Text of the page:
Women are also responsible for twice as much unpaid childcare work than men are, completing an average of 8.5 hours per day (men did just four hours).
These statistics saw Australia ranked 36th on a global index of gender equality in 2015, placed below other democracies like the US and UK.
Where to go for help
Victims of sexual assault or domestic and family violence can contact 24-hour helpline 1800 RESPECT on 1800 737 732.
The phone service is also available to family and friends of people experiencing abuse.
Australia also has an all-day child protection crisis line, which can be reached at 13 12 78.
Support in Bendigo can be accessed from the Centre For Non-Violence by phoning 1800 884 038. The number is toll free between 9am and 5pm.
In an emergency, dial 000.
What happens after I ask for help?
Whether it be police or a support service that responds to a victim’s call for help, their priority will be to ensure they are safe and supported.
Centre for Non-Violence chief executive officer Margaret Augerinos said assessing the safety risks would be the immediate course of action.
Using that information, a plan could be put in place to keep the woman, and possibly children, safe and provide appropriate support.
For some women, that might be support to live safely in their homes, Ms Augerinos said.
“Other women might not be able to return home,” she said.
In some circumstances, the victim/s might have left home and be in need of support to move on with their lives.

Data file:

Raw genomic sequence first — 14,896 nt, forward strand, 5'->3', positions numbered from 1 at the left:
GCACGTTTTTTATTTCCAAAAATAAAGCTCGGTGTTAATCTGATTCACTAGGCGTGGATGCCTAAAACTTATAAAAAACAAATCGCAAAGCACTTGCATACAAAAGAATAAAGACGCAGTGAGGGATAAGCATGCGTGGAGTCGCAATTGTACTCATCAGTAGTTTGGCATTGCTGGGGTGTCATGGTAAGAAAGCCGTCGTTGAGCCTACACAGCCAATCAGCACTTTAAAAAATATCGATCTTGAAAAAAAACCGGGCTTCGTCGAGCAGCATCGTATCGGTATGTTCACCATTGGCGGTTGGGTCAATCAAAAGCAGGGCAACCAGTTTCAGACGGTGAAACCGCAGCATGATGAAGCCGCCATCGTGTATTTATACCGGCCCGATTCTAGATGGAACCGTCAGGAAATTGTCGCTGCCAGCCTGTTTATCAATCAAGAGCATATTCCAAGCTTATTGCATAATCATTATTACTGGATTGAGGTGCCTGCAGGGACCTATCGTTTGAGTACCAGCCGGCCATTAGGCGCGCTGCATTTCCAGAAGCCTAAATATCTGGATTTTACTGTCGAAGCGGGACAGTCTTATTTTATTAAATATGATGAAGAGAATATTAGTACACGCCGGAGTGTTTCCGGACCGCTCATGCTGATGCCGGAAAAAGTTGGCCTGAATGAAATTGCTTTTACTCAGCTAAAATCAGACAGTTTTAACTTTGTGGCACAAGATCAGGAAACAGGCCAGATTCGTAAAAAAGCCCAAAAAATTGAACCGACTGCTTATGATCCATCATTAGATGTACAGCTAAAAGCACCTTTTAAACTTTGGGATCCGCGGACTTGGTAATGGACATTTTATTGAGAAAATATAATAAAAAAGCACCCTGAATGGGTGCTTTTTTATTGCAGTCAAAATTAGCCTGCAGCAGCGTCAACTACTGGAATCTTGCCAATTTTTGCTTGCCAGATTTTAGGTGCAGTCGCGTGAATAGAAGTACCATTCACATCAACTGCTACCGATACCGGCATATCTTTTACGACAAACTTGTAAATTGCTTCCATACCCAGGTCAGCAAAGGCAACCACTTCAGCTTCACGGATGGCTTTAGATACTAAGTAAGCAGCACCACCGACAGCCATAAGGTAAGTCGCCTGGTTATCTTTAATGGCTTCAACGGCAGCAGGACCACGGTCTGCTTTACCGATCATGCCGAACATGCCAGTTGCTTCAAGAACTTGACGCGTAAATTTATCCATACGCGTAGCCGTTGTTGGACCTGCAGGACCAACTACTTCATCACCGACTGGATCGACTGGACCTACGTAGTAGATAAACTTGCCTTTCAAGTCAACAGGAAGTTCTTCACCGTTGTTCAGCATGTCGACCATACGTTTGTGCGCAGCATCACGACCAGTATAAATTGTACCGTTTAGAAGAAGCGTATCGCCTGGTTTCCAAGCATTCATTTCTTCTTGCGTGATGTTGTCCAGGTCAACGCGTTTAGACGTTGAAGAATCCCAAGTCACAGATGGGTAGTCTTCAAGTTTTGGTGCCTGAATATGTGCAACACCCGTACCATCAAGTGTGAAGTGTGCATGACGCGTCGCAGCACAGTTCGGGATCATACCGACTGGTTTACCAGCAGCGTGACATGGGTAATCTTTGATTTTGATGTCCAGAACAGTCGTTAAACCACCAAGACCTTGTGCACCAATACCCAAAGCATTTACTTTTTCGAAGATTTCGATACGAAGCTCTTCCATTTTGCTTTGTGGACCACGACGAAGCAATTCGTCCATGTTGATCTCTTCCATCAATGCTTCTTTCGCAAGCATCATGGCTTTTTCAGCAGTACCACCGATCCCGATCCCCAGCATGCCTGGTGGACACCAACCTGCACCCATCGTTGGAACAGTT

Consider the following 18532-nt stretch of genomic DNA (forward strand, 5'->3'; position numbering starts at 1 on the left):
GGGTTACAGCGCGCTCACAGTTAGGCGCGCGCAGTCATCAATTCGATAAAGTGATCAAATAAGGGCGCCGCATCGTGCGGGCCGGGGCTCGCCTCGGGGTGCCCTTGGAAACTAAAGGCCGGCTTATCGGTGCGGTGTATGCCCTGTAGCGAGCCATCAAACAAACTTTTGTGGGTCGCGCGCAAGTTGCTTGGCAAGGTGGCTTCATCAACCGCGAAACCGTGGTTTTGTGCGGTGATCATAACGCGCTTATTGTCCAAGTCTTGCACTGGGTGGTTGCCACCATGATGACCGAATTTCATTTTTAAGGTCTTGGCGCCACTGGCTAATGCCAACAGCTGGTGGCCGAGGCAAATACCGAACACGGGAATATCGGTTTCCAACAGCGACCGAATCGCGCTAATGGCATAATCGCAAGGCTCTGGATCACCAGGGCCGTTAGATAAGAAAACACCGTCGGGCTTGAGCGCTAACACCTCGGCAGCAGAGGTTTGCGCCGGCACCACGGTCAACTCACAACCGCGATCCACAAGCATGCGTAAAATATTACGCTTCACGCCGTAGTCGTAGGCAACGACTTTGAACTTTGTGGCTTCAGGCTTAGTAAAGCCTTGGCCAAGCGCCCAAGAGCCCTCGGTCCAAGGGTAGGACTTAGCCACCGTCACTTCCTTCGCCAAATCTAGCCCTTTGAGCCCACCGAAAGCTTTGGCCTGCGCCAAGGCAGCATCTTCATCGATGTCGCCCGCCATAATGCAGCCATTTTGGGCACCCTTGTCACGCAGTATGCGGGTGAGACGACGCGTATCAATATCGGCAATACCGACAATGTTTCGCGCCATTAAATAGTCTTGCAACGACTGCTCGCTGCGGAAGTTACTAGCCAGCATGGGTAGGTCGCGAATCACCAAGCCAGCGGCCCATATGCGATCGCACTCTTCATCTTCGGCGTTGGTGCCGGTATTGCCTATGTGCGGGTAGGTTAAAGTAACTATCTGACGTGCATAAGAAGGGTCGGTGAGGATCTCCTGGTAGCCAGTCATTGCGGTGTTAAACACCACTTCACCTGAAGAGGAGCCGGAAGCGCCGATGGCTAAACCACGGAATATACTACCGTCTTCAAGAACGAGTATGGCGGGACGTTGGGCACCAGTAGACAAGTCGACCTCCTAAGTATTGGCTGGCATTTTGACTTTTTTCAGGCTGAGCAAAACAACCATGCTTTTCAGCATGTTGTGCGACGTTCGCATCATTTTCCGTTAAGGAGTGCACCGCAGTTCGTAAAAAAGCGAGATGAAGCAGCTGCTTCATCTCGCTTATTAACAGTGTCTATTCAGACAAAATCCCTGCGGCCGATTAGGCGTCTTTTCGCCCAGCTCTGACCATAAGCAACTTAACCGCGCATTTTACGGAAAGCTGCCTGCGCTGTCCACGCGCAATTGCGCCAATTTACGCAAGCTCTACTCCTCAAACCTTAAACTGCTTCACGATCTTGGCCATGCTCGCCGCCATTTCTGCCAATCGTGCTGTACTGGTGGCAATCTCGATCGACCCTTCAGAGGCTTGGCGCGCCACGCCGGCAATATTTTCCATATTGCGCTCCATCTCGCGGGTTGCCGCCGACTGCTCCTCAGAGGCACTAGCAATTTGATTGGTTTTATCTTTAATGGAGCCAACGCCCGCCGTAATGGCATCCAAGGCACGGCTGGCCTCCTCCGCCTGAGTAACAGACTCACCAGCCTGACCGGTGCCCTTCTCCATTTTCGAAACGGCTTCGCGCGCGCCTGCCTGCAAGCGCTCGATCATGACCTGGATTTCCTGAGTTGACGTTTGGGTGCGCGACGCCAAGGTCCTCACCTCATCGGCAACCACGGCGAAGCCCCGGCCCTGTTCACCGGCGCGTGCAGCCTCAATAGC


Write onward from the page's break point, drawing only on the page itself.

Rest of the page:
Meeting these needs might involve one service, or several, depending on the situation.
Police made 2600 referrals to the Centre for Non-Violence in the past financial year, Ms Augerinos said.
But referrals can come from a range of sources, including the 1800 RESPECT hotline.
Victims might decide to contact a service directly to seek support.
In some instances, the services might approach the victim.
During the past financial year, Centre for Non-Violence staff talked to 750 victims at the region’s courts about the services the centre could provide.
“That’s the tip of the iceberg,” Ms Augerinos said.
Stamping out gender-based violence
Bendigo Walks Against Violence will take a new route this year, as the event gains momentum in the community.
The walk will start at noon today at Ulumbarra Theatre and traverse Park Road to Bridge Street, near Rosalind Park.
It will continue on to Pall Mall, towards the Alexandra Fountain; travelling up Mitchell Street to Hargreaves Mall, and finish at the Bendigo Library Gardens, where there will be a free barbecue and entertainment.
Between 700 and 800 people participated in last year’s walk.
The City of Greater Bendigo expects this year’s event to be even bigger.
Author J M Yates and psychotherapist Hugh Martin will open the event by addressing the crowd.
16 days of opposing violence
Bendigo residents are being asked to unite against violence for the next 16 days as part of statewide and global campaigns for women’s and children’s safety.
The state government’s Victoria against Violence and UN’s Orange the World initiatives will mark 16 days of activism after International Day for the Elimination of Violence against Women.
Throughout the campaigns, the Centre for Non-Violence will collect messages from community members about family violence, including words from survivors that prevention manager Robyn Trainor said implored other victims not to suffer in silence.
“Because of the isolation that women experience, they can feel very alone,” she said.
People are also encouraged to wear orange – the colour of hope – during the 16-day period.